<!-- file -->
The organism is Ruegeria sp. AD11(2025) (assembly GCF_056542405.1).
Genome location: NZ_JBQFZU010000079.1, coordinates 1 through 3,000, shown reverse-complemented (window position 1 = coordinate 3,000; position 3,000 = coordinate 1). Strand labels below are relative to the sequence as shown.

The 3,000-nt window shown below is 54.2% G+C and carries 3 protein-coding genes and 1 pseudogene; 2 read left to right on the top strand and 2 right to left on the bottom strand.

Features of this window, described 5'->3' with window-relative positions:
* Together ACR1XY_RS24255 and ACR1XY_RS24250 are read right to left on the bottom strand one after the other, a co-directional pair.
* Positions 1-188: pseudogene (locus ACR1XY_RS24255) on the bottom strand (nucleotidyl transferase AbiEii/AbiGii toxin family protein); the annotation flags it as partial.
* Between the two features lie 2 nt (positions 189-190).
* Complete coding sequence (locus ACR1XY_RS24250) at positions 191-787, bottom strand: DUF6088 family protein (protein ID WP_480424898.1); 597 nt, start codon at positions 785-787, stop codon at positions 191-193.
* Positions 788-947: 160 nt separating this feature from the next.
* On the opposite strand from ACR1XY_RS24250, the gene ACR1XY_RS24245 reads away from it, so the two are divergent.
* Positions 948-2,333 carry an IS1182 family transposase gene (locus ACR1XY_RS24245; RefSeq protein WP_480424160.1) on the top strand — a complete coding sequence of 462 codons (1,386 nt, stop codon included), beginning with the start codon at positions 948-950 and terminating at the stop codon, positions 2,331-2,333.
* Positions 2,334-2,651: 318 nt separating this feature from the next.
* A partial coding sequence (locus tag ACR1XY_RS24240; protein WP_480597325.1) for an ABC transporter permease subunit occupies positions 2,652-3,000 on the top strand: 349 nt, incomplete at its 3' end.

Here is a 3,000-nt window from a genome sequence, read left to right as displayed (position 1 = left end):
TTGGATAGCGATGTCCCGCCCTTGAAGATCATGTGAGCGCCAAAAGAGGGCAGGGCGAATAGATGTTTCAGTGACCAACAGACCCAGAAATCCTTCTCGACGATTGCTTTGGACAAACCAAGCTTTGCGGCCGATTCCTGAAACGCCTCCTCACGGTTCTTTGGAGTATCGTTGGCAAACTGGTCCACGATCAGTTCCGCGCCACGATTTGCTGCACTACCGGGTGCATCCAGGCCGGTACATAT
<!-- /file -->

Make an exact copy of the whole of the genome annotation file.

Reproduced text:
The organism is Ruegeria sp. AD11(2025) (assembly GCF_056542405.1).
Genome location: NZ_JBQFZU010000079.1, coordinates 1 through 3,000, shown reverse-complemented (window position 1 = coordinate 3,000; position 3,000 = coordinate 1). Strand labels below are relative to the sequence as shown.

The 3,000-nt window shown below is 54.2% G+C and carries 3 protein-coding genes and 1 pseudogene; 2 read left to right on the top strand and 2 right to left on the bottom strand.

Features of this window, described 5'->3' with window-relative positions:
* Together ACR1XY_RS24255 and ACR1XY_RS24250 are read right to left on the bottom strand one after the other, a co-directional pair.
* Positions 1-188: pseudogene (locus ACR1XY_RS24255) on the bottom strand (nucleotidyl transferase AbiEii/AbiGii toxin family protein); the annotation flags it as partial.
* Between the two features lie 2 nt (positions 189-190).
* Complete coding sequence (locus ACR1XY_RS24250) at positions 191-787, bottom strand: DUF6088 family protein (protein ID WP_480424898.1); 597 nt, start codon at positions 785-787, stop codon at positions 191-193.
* Positions 788-947: 160 nt separating this feature from the next.
* On the opposite strand from ACR1XY_RS24250, the gene ACR1XY_RS24245 reads away from it, so the two are divergent.
* Positions 948-2,333 carry an IS1182 family transposase gene (locus ACR1XY_RS24245; RefSeq protein WP_480424160.1) on the top strand — a complete coding sequence of 462 codons (1,386 nt, stop codon included), beginning with the start codon at positions 948-950 and terminating at the stop codon, positions 2,331-2,333.
* Positions 2,334-2,651: 318 nt separating this feature from the next.
* A partial coding sequence (locus tag ACR1XY_RS24240; protein WP_480597325.1) for an ABC transporter permease subunit occupies positions 2,652-3,000 on the top strand: 349 nt, incomplete at its 3' end.

Here is a 3,000-nt window from a genome sequence, read left to right as displayed (position 1 = left end):
TTGGATAGCGATGTCCCGCCCTTGAAGATCATGTGAGCGCCAAAAGAGGGCAGGGCGAATAGATGTTTCAGTGACCAACAGACCCAGAAATCCTTCTCGACGATTGCTTTGGACAAACCAAGCTTTGCGGCCGATTCCTGAAACGCCTCCTCACGGTTCTTTGGAGTATCGTTGGCAAACTGGTCCACGATCAGTTCCGCGCCACGATTTGCTGCACTACCGGGTGCATCCAGGCCGGTACATAT